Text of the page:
KANSAS CITY, Mo. — The Kansas City Chiefs began their offseason conditioning program Monday, although the amount of work amounted to meetings and some informal, players-only time on the practice field.
Patrick Mahomes II has been doing all of that for months.
The second-year quarterback has assumed the starting role following the offseason trade of Alex Smith to the Washington Redskins, and he has embraced it with aplomb.
Mahomes had no problem summoning older, more experienced teammates for impromptu workouts at local high schools, and figures he threw passes to every running back, tight end and wide receiver on the roster at least once.
“There were great high schools around where I talked to the coaches and they let us use their fields,” he said, “and I’d have four or five guys a day. They’d come out there and the good thing I have with my teammates is they want to work to get better, so it was easy to get them out there.”
Most guys dropped in for a couple of workouts when they were in town for other business, though a few — such as star tight end Travis Kelce — spent the majority of his offseason in Kansas City.
“He just took control out there on the first day,” Kelce said of his new QB. “That was the biggest thing, seeing he does have control of the room at a young age. He’s not shy taking the lead.”
Most quarterbacks around the league do similar offseason workouts with teammates, especially when there are new pieces in place. It takes time to establish the chemistry and timing required to run the modern spread offense, especially a system as complex and diverse as the one run by Andy Reid.
What makes Mahomes unique is precisely what Kelce said: His age. Mahomes won’t turn 23 until mid-September, shortly after the season starts, making him one of the youngest players on the team.
That must be balanced by the fact that he also plays the most important position.
Yet it’s not as if Mahomes is a rookie being asked to resurrect a floundering franchise. After he was chosen 10th overall he got to spend last season learning under Smith, and then dazzled in a Week 17 start at Denver when the Chiefs already had locked up their playoff seed.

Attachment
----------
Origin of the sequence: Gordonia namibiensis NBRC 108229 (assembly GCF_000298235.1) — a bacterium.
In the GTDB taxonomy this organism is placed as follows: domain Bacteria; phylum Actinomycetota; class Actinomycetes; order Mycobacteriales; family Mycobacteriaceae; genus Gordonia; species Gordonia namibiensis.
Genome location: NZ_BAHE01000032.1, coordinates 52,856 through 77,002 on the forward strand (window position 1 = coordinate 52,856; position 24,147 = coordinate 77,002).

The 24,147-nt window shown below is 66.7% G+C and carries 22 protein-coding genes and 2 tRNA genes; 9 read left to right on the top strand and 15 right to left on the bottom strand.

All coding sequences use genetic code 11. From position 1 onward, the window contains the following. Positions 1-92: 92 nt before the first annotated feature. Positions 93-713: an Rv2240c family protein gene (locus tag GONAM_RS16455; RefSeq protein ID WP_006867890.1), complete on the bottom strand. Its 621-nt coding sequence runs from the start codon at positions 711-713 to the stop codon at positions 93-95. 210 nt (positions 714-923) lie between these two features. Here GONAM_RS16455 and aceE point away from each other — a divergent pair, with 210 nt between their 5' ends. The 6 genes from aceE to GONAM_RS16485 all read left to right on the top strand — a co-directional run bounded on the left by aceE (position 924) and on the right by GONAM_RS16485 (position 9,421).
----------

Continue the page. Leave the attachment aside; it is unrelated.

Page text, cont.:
Now he steps under center for the two-time defending AFC West champions, and with more talent around him than any Chiefs quarterback in recent history. He has the reigning NFL rushing leader in Kareem Hunt, Kelce, and a wide receiver group headlined by speedster Tyreek Hill that now includes downfield threat Sammy Watkins.
“He can throw the ball,” Watkins said with a grin. “He led the whole process when we were running routes (Monday). He’s going to be a great leader. Caught a couple balls, dropped a couple too, just by his arm strength. But it’s going to be a fun time. I can’t wait to master this offense.”
The biggest challenge Mahomes could face is making sure everybody gets their touches.
In other words, making sure everybody stays happy.
But as numerous players filed through the Chiefs’ practice facility on Monday, those with a vested interest in getting their hands on the ball said that won’t be a problem. Kelce, Watkins and the rest of them gushed about the selflessness that exists in their new-look locker room.
“Guys don’t have egos. I’ve met them, got to work with them,” said wide receiver Chris Conley, who is coming back from a ruptured Achilles tendon. “I think we’ll have great comraderies, and obviously there’s one ball to go around, but we’re going to make this offense run and shake.”
The defense is another matter entirely.
There are questions just about everywhere after the release of veteran linebackers Derrick Johnson and Tamba Hali, the trade of cornerback Marcus Peters and the release of safety Ron Parker.
Some of the spots have been shored up through free agency, including the signing of linebacker Anthony Hitchens, and the Chiefs are expected to fill others through next week’s draft.
In the meantime, the guys already on the team have started their offseason work in earnest.
Even if a few of them have been at it for a while.